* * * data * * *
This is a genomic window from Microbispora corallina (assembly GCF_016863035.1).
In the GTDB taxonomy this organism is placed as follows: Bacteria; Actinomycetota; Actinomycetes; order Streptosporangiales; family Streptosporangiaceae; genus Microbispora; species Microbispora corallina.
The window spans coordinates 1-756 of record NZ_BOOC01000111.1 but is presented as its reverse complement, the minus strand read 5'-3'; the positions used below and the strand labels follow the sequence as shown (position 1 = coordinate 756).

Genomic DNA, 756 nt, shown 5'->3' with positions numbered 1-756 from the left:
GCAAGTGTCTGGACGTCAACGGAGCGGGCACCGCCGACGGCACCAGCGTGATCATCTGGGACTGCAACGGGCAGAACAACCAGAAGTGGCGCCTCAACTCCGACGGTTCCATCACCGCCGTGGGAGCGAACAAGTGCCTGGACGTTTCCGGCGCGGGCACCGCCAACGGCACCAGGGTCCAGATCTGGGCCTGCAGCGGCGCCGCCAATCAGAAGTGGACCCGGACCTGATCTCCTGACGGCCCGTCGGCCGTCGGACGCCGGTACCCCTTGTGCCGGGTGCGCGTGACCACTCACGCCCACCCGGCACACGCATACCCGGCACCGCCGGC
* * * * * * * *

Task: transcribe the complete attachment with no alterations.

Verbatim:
This is a genomic window from Microbispora corallina (assembly GCF_016863035.1).
In the GTDB taxonomy this organism is placed as follows: Bacteria; Actinomycetota; Actinomycetes; order Streptosporangiales; family Streptosporangiaceae; genus Microbispora; species Microbispora corallina.
The window spans coordinates 1-756 of record NZ_BOOC01000111.1 but is presented as its reverse complement, the minus strand read 5'-3'; the positions used below and the strand labels follow the sequence as shown (position 1 = coordinate 756).

Genomic DNA, 756 nt, shown 5'->3' with positions numbered 1-756 from the left:
GCAAGTGTCTGGACGTCAACGGAGCGGGCACCGCCGACGGCACCAGCGTGATCATCTGGGACTGCAACGGGCAGAACAACCAGAAGTGGCGCCTCAACTCCGACGGTTCCATCACCGCCGTGGGAGCGAACAAGTGCCTGGACGTTTCCGGCGCGGGCACCGCCAACGGCACCAGGGTCCAGATCTGGGCCTGCAGCGGCGCCGCCAATCAGAAGTGGACCCGGACCTGATCTCCTGACGGCCCGTCGGCCGTCGGACGCCGGTACCCCTTGTGCCGGGTGCGCGTGACCACTCACGCCCACCCGGCACACGCATACCCGGCACCGCCGGC